What Obama's Speech Did Right and Wrong
I agree with Matthew Cooper that it's way too early to say whether last night's health care speech reset the debate or whether it was essentially a Roosevelt Room speech to Congress that some of my blogger friends happened to watch on television. My guess (and that subject has a way of jinxing whatever goes in the predicate) is that we'll see a bit of a bump in health care support next week, when Americans tune in to cable news and see pundits praising the rhetoric or wincing at the mention of Rep. Joe Wilson's bizarre efforts to import British (socialist?) parliamentary decorum.
Anyway, the most effective parts of the speech, I think, were the parts that dealt with fairness.
It's not fair when an American has his coverage rescinded when he gets cancer. It's not fair that in the richest country in the world, health care -- which is, you could argue, a right -- can make you bankrupt when you need it the most. The moral case for health care is extremely moving, and when Obama combined it with an allusion to Ted Kennedy, the decade-long mission to care for our nation's poorest and the character of our country, I'll admit he had me at "this cause."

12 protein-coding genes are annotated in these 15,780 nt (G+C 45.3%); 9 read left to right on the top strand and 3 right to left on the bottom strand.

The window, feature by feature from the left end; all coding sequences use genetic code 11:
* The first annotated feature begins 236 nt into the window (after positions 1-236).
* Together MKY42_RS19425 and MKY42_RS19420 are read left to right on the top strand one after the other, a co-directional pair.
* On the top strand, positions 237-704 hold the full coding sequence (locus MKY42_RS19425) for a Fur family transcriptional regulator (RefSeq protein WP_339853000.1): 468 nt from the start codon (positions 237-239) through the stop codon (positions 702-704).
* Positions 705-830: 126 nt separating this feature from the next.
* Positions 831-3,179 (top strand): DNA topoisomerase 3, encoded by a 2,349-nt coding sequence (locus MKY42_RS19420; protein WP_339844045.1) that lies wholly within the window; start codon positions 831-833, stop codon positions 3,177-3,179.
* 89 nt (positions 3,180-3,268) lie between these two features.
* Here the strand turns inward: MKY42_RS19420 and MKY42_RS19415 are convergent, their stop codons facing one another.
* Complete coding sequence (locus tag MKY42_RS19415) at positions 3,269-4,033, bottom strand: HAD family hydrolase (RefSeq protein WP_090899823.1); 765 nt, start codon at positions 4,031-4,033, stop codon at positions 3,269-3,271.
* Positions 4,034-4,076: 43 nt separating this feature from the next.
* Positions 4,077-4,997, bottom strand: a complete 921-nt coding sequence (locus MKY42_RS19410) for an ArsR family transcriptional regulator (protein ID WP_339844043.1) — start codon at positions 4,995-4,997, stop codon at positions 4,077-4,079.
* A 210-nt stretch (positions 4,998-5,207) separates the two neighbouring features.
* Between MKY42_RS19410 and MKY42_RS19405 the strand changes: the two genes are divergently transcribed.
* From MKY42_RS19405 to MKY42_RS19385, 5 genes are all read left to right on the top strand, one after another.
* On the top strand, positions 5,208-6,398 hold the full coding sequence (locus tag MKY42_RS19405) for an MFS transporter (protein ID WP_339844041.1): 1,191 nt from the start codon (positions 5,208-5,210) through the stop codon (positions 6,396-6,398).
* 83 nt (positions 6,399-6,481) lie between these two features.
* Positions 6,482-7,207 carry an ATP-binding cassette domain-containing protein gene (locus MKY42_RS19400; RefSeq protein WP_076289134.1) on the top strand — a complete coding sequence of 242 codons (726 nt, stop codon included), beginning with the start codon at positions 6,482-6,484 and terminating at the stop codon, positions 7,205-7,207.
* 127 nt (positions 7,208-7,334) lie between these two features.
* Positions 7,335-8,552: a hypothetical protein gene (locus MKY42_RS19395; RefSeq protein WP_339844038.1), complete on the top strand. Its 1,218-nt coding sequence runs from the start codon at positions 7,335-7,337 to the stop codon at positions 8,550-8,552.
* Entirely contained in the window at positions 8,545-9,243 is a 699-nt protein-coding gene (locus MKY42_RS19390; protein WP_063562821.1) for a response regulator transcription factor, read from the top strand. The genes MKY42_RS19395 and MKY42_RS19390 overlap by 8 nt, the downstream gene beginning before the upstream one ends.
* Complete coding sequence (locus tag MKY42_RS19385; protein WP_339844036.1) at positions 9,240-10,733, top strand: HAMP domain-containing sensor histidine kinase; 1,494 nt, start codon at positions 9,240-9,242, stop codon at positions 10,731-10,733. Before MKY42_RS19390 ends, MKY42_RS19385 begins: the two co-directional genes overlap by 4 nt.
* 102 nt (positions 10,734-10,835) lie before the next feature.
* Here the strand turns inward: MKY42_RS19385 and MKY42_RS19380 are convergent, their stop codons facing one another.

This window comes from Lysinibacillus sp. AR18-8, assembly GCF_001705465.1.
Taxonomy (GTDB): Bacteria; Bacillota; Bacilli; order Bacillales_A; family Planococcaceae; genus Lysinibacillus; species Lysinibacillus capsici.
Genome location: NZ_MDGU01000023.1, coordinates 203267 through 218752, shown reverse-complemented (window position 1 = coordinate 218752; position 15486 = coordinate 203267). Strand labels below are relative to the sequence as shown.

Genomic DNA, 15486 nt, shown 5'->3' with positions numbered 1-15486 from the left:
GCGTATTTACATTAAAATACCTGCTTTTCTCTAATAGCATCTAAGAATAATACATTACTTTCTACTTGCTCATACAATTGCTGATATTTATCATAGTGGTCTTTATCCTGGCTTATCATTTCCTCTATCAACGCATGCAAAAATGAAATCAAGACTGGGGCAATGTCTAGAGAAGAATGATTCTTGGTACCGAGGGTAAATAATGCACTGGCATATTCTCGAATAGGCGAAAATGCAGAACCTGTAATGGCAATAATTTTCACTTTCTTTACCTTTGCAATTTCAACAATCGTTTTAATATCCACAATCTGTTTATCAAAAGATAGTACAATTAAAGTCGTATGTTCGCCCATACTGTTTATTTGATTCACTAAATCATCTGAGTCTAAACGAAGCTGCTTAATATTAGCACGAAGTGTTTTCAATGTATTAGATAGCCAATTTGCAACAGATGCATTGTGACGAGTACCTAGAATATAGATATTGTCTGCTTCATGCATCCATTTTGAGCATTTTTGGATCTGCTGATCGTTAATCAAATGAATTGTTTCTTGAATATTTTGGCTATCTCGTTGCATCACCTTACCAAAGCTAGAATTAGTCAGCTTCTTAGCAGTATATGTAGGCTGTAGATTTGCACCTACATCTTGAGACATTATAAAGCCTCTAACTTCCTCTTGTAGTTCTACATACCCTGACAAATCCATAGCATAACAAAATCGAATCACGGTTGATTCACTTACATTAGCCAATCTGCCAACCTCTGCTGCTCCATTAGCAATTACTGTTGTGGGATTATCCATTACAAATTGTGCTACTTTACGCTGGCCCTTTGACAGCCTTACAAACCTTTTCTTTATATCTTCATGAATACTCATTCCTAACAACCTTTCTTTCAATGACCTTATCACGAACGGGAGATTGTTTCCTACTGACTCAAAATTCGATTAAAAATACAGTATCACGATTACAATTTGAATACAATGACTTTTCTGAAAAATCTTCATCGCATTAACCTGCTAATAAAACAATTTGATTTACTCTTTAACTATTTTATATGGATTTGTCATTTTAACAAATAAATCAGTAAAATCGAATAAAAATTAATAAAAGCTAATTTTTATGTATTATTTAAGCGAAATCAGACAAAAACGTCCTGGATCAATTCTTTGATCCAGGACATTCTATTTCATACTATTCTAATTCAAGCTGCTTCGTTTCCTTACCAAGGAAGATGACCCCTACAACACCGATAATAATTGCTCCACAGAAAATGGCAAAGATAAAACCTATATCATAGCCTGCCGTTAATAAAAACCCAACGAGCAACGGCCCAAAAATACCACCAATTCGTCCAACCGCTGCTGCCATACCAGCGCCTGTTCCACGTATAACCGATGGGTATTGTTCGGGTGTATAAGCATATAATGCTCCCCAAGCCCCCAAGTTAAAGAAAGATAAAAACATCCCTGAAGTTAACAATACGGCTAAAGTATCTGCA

Where he didn't have me was "at costs." The president made some -- but no too many -- allusions to health care reform as fiscal hawkery. Rhetoric aside, the plans being considered in Congress make this approach problematic. There are two ways that health care reform aims to make up money. The first is short term -- finding "waste" in Medicare and possibly taxing the rich to pay off the $900 billion of reform over 10 years. The second is long term -- bending the curve of health care inflation down over the next few generations. In the short term, cutting $500 billion over 10 years from Medicare is unlikely to merely cut fat around patients and doctors and leave care completely untouched. Perhaps eliminating all that waste and fraud will make care significantly better. Perhaps $50 billion of cuts every year will change services in ways that seniors find worrying. I don't know, and I don't know that it's possible to know. In the long term, there is no plan that has come out of the House or Senate that the non-partisan CBO has scored as seriously reducing health care inflation in the long term. There is too much ambiguity in the realm of cost-cuts to make for soaring rhetoric, and that's why Obama was wise to scrub out most of the facts and make this speech a principled cri de coeur for the public and a procedural blueprint for the Congress.